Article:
There are many types of health insurance plans. You may have an issue with your plan if:
- Your claim gets denied.
- You can’t get your plan to pay for your care.
- You can’t get the care you need.
File a complaint against your health insurance plan
If you have problems with your health insurance plan, you should speak up. There are some steps you can take to resolve an issue.
Make sure you know what your health insurance plan covers
Your type of health insurance plan affects what you do to solve the issue.
- Is your health insurance through your employer AND does your employer self-insure your plan? If yes, your plan must follow federal Employee Retirement Income Security Act laws. The plan does not have to follow state insurance laws. This means steps 1–6 (below) apply to you, but you can’t work through the Office of the Commissioner of Insurance. Learn more about the laws that apply to your plan (PDF).
- Do you work for the state? If yes, steps 1–6 (below) apply to you. You also can contact an ombudsperson at the Department of Employee Trust Funds. This person looks at your complaint. They may be able to help resolve the issue. Learn more about ombudsperson services.
- Are you part of Medicaid or BadgerCare Plus with a managed care plan? If yes, you can contact either your plan or the Division of Medicaid Services. They are part of Wisconsin Department of Health Services (DHS), which runs Medicaid and BadgerCare Plus. These plans have a person whose job is to help you.
- Are you part of Medicaid with a fee-for-service plan? If yes, you can contact the Division of Medicaid Services. They are part of DHS, which runs Medicaid.
- Do you have Medicare? If yes, CMS (Centers for Medicare & Medicaid Services) has information on appeals and grievances. They also list contacts to help you resolve the issue.
Follow the steps to resolve your insurance complaint
If you have the right health insurance plan, follow these steps:
- Call your plan’s customer service and explain your issue or concern.
- Write down who you talk to. Note their name, title, the date, and what you talked about.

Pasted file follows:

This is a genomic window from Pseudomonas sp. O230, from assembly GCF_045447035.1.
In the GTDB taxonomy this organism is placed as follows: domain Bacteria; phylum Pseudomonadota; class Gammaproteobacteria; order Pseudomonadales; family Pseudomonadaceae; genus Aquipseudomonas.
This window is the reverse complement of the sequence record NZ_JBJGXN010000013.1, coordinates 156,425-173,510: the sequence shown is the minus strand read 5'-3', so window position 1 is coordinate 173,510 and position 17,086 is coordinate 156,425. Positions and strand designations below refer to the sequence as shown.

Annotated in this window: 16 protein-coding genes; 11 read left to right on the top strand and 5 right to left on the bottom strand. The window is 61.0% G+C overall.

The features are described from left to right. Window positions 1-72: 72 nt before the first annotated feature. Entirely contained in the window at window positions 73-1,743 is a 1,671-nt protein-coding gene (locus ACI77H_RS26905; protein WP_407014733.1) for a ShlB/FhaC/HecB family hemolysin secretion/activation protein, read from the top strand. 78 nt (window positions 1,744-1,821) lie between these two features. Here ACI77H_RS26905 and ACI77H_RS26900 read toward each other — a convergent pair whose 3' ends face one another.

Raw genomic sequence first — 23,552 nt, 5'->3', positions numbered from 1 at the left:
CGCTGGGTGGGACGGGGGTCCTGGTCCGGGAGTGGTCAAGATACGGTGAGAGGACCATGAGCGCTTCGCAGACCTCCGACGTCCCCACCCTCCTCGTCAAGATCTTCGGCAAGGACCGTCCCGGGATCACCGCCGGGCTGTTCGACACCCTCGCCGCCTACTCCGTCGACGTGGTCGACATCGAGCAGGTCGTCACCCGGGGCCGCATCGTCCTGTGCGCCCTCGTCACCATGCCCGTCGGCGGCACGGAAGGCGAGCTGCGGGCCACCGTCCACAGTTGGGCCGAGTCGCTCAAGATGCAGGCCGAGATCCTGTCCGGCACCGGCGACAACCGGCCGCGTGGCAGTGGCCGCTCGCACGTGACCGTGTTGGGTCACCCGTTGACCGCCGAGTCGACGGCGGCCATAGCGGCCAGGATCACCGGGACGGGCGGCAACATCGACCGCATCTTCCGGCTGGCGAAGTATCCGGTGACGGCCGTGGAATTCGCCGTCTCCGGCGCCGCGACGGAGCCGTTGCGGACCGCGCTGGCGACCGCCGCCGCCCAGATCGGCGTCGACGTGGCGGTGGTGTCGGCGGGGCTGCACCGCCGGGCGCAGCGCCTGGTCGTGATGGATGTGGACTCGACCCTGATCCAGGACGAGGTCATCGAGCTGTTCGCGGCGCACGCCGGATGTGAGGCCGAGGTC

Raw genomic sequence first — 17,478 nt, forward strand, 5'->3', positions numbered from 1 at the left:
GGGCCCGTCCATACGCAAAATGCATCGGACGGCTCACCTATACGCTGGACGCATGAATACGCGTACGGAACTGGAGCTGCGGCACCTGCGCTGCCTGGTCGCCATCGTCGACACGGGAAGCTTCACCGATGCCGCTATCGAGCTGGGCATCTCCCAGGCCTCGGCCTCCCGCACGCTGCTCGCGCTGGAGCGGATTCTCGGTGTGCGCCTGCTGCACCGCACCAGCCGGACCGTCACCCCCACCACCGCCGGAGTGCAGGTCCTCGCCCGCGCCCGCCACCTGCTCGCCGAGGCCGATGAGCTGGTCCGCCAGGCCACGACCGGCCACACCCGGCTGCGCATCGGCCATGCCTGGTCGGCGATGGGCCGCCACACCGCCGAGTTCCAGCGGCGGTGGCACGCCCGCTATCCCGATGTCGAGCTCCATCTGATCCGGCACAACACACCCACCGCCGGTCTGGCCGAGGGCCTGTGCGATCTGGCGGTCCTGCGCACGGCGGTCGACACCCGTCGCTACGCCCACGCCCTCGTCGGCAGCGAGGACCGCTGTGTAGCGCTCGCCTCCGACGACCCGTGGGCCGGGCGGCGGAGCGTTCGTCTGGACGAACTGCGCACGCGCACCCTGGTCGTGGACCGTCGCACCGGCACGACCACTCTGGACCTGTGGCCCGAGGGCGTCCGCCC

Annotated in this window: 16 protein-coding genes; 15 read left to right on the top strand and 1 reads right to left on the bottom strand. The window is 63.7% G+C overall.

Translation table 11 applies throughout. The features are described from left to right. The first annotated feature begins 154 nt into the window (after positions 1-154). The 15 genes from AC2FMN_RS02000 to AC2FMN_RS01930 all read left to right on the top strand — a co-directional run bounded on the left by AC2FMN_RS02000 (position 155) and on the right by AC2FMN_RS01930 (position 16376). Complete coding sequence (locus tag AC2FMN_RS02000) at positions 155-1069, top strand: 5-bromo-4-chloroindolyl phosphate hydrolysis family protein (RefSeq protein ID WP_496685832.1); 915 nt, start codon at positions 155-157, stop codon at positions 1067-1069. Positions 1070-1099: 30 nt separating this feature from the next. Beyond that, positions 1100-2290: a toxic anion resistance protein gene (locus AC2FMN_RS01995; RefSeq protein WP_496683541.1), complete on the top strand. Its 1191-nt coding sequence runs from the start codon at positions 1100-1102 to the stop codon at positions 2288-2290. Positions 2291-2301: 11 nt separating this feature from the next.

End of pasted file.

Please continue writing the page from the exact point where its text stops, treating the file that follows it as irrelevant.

- If they make a promise, ask for it in writing. You also can ask for them to record the call.
- If your issue is fixed by phone, great! You can stop here. If you still have concerns, you need to send them in writing.
- Write down your concern and send it to your plan.
- If a delay in response could risk your life or health, send your concern in writing right away. Fax it instead of mailing it. You and your plan will then complete what’s called an expedited grievance process. Your plan must resolve this type of grievance within 72 hours after they get your request in writing.
- If there is no risk to your life or health, write to your plan about your concern. This is called filing a grievance. In the letter, describe your problem, what you’ve done to solve it, and how you’d like the problem resolved. Include copies of any documents you have from your doctor or other provider. Make copies of anything you get. Your plan must, by law, follow certain steps for your grievance. See steps 4–6.
- Get notified within five business days that your plan has received your grievance. They’ll likely tell you when their grievance committee meets next. They must tell you, in writing, when and where the next meeting will happen at least seven days before they meet.
- Decide to attend the grievance committee meeting or not.
- You have the right to go to the meeting. If you go, you can bring anyone with you. This includes family, friends, a doctor, or a lawyer. You’ll have a chance to explain your concern in person and answer any questions.
- You can choose not to go to the meeting. If you choose not to go, the committee will decide based on what you sent in writing.
- Receive a decision on your grievance. The committee often tells you what they decide soon after the grievance committee meeting. They have up to 30 calendar days after getting your grievance to resolve it. They can delay for another 30 days if they think they need more information. If they delay a decision, they must let you know the reason for the delay in writing. They also must tell you when you can expect the decision.
Review other actions you can take
Along with filing a grievance with your plan, you can:
- File a grievance with the Office of the Commissioner of Insurance—You may file a complaint by phone, mail, or online. Visit the Office of the Commissioner of Insurance website for more about filing an insurance complaint.
- Fight your case in small claims court—This is an option if you don’t agree with what your plan or the Office of the Commissioner decides about your grievance.
- Contact a lawyer—You can do this at any point during the grievance process. A lawyer may be able to work with your plan without filing a lawsuit. Many people try to avoid lawsuits because they can cost a lot and cause stress. They also don’t promise the results you want.